bottom side to body.
Secure the top part of
warming rack with
COTTER PIN (FF)-
4PCS.
Step 17:
Assemble lifting
handles (12)-2PCS
to charcoal pan (13).
Lower lifting system
to body (charcoal
side) as on Fig. 6.
Put flame tamers
(11)-3PCS to gas
side of body.
Fig. 6
Page 16 of 30
Case 4:14-cv-02043 Document 1-10 Filed in TXSD on 07/17/14 Page 2 of 16
Assembly Instructions
Step 20:
Place cooking grates
(10)-4PCS to body.
Assemble “S” hooks
(5)-4PCS to
accessory holder.
Step 19:
Place cooking
grates (33)-2PCS
and charcoal pan
(34) into firebox.
Page 17 of 30
Case 4:14-cv-02043 Document 1-10 Filed in TXSD on 07/17/14 Page 3 of 16
Assembly Instructions
Step 21:
Slide drip trays (16)-
2pcs underneath
each side of the
body.
Install battery to
ignition button by
gently removing the
cap, placing battery
(II) and putting back
the cap.
Page 18 of 30
Case 4:14-cv-02043 Document 1-10 Filed in TXSD on 07/17/14 Page 4 of 16
FULLY ASSEMBLY
Page 19 of 30
Case 4:14-cv-02043 Document 1-10 Filed in TXSD on 07/17/14 Page 5 of 16

General Information and Instructions
Your new Outdoor Gourmet™ Grill has been designed and manufactured to high quality standards. It will
provide you with many years of enjoyment with a minimal amount of maintenance. Please keep in mind the
following FOR YOUR SAFETY.

OPERATION
1. Your gas grill requires reasonable care during operation. It will be hot during cooking and cleaning.
You should never leave the grill unattended or move the grill when in use.
2. Children should never use your gas grill. Keep younger children and pets away when in use.
3. Only use your gas grill outside in a well-ventilated area. Never use indoors in any building, garage,
shed, or under any type of flammable canopy or overhang.
4. Ensure your grill is on level ground and the locking casters are locked before use.
5. Turn all gas valves off should the burners go out when cooking. Open the lid and wait 5 minutes before
relighting.
6. Do not lean over the grill or touch the edges of the firebox or lid when in use.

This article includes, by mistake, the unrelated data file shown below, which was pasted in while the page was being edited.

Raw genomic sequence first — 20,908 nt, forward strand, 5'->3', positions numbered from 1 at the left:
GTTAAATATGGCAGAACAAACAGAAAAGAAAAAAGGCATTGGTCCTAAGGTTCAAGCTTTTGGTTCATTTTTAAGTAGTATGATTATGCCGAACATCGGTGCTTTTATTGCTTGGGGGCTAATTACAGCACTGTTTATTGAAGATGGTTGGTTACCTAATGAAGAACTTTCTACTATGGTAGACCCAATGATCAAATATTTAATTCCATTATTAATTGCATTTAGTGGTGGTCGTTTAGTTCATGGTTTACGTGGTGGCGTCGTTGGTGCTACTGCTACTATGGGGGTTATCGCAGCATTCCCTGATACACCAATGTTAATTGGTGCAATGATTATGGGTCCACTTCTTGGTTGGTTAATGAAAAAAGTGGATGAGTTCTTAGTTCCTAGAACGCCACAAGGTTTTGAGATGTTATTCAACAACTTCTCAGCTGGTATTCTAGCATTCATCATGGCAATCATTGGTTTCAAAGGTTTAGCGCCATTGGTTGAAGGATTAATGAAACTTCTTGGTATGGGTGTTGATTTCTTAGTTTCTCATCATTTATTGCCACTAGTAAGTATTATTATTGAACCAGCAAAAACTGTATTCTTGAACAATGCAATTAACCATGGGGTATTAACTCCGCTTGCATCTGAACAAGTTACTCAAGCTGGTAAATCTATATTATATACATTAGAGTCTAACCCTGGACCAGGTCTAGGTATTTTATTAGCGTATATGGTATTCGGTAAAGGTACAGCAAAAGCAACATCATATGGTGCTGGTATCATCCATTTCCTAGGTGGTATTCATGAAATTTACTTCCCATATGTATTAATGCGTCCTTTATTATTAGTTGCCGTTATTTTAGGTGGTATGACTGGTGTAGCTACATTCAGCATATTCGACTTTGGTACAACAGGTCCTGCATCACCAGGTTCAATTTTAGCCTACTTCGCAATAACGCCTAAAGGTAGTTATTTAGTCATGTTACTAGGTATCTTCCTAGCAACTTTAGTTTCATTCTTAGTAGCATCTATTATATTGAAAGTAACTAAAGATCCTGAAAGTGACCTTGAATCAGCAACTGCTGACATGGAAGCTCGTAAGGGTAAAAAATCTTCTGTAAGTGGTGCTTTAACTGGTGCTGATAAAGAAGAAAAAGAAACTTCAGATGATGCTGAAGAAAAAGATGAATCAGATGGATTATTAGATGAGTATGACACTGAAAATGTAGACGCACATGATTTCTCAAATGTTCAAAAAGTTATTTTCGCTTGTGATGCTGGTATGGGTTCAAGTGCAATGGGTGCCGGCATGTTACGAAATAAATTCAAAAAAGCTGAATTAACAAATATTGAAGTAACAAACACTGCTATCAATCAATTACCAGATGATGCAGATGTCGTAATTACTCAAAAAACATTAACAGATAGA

7. Turn the burners off, close the lid, and shut off the LP cylinder should a grease fire occur.
8. Do not obstruct the flow of combustion and ventilation air to this grill.
9. Keep the outdoor cooking gas appliance area clear and free from combustible materials, gasoline, and
other flammable vapors and liquids.
10. Keep the ventilation openings of the cylinder enclosure free and clear from debris.
11. Do not put a barbecue cover or other flammable material in the storage area of this grill.
12. Do not use charcoal briquettes, lava rock, or any type of ceramic product in the gas section of this grill.
13. Do not install or use on or in a recreational vehicle and/or boats.

LP Gas and Cylinder Information
Your new gas grill operates on LP (Liquid Petroleum) Gas. It is odorless, colorless, and non-toxic when
produced. You can smell LP gas as it has been given an odor similar to rotten cabbage for your safety.

Your grill uses the newest and safest LP Gas Cylinder.
1. O.P.D. (Overfill Protection Device) – prevents accidental gas leaks
caused by overfilling of the tank. Each tank contains a float that
closes the input valve when the tank is 80% full. This allows room
for the LP gas to expand in hot temperatures. A triangular hand wheel
distinguishes this type of tank.
2. Q.C.C.1 Type 1 Quick Connect Valve – provides fast tank hook-ups and requires only to be tightened by
hand.
In addition, the LP tank you use with your grill must meet the following requirements
1. Required Measurements: 12-1/2” (317mm) in diameter and 18-1/2” (472mm) in height.
2. 20-pound (9.1kg) propane cylinder.
3. Constructed and marked with U.S. Department of Transportation (D.O.T.) for the US or CAN/CSA-
B339, Cylinders, Spheres and Tubes for Transportation of Dangerous Goods; and Commission, for
Canada.
4. A safety release valve.
5. A means for vapor withdrawal.
Triangular Hand Wheel
GAS GRILL
Care and Maintenance
Page 20 of 30
Case 4:14-cv-02043 Document 1-10 Filed in TXSD on 07/17/14 Page 6 of 16


























!
WARNING
A frosty cylinder valve indicates possible gas overfill. Close the LP valve and call your dealer
immediately.
!
WARNING
1. Never store any extra cylinders near your grill.
2. Keep cylinders out of direct sunlight and high heat.
3. Never fill your cylinder over 80% full by volume. This may cause release of gas from the safety
release valve.
4. Immediately call your LP dealer or fire department should you hear, smell, or see escaping gas
from the cylinder.
5. Do not insert any type of foreign objects into the valve outlet.
!
WARNING
1. The gas supply must be turned off at the LP-gas supply cylinder when this outdoor cooking gas
appliance is not in use.
2. Storage of this gas grill indoors is permissible only if the cylinder is disconnected and removed from
the gas grill.
3. Cylinders must be stored outdoors out of reach of children and must not be stored in a building,
garage, or any other enclosed area.



TRANSPORTATION AND STORAGE
1. Always use the Safety Cap when transporting or storing your cylinder.
2. Do not store in a building, garage, or other enclosed area.
3. Always store your cylinder outside.
4. Store out of reach of children.
5. Always transport in an upright position.